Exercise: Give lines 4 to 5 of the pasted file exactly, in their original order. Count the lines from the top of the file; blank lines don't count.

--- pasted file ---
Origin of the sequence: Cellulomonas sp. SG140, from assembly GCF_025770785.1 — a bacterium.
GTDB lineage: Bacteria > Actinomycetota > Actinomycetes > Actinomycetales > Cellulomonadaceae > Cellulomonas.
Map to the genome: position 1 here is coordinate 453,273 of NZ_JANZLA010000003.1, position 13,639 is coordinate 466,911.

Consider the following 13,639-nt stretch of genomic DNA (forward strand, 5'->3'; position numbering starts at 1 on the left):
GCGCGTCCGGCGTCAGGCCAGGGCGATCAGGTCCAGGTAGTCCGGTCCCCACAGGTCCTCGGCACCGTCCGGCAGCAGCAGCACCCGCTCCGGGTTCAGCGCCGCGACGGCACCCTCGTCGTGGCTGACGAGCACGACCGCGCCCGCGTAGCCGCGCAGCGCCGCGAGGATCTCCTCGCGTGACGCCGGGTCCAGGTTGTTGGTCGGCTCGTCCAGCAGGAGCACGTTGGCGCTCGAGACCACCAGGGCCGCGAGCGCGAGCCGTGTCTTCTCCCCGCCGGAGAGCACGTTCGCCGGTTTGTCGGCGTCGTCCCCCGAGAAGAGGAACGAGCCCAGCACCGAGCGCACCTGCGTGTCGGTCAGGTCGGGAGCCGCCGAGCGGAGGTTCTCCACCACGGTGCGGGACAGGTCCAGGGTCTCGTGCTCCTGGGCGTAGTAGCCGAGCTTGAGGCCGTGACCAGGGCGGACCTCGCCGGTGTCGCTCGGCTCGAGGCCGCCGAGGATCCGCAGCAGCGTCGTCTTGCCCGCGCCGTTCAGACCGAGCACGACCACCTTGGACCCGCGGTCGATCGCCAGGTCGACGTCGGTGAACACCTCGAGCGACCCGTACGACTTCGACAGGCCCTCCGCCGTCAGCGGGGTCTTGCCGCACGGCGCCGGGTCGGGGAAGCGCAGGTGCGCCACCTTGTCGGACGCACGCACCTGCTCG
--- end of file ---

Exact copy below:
Consider the following 13,639-nt stretch of genomic DNA (forward strand, 5'->3'; position numbering starts at 1 on the left):
GCGCGTCCGGCGTCAGGCCAGGGCGATCAGGTCCAGGTAGTCCGGTCCCCACAGGTCCTCGGCACCGTCCGGCAGCAGCAGCACCCGCTCCGGGTTCAGCGCCGCGACGGCACCCTCGTCGTGGCTGACGAGCACGACCGCGCCCGCGTAGCCGCGCAGCGCCGCGAGGATCTCCTCGCGTGACGCCGGGTCCAGGTTGTTGGTCGGCTCGTCCAGCAGGAGCACGTTGGCGCTCGAGACCACCAGGGCCGCGAGCGCGAGCCGTGTCTTCTCCCCGCCGGAGAGCACGTTCGCCGGTTTGTCGGCGTCGTCCCCCGAGAAGAGGAACGAGCCCAGCACCGAGCGCACCTGCGTGTCGGTCAGGTCGGGAGCCGCCGAGCGGAGGTTCTCCACCACGGTGCGGGACAGGTCCAGGGTCTCGTGCTCCTGGGCGTAGTAGCCGAGCTTGAGGCCGTGACCAGGGCGGACCTCGCCGGTGTCGCTCGGCTCGAGGCCGCCGAGGATCCGCAGCAGCGTCGTCTTGCCCGCGCCGTTCAGACCGAGCACGACCACCTTGGACCCGCGGTCGATCGCCAGGTCGACGTCGGTGAACACCTCGAGCGACCCGTACGACTTCGACAGGCCCTCCGCCGTCAGCGGGGTCTTGCCGCACGGCGCCGGGTCGGGGAAGCGCAGGTGCGCCACCTTGTCGGACGCACGCACCTGCTCG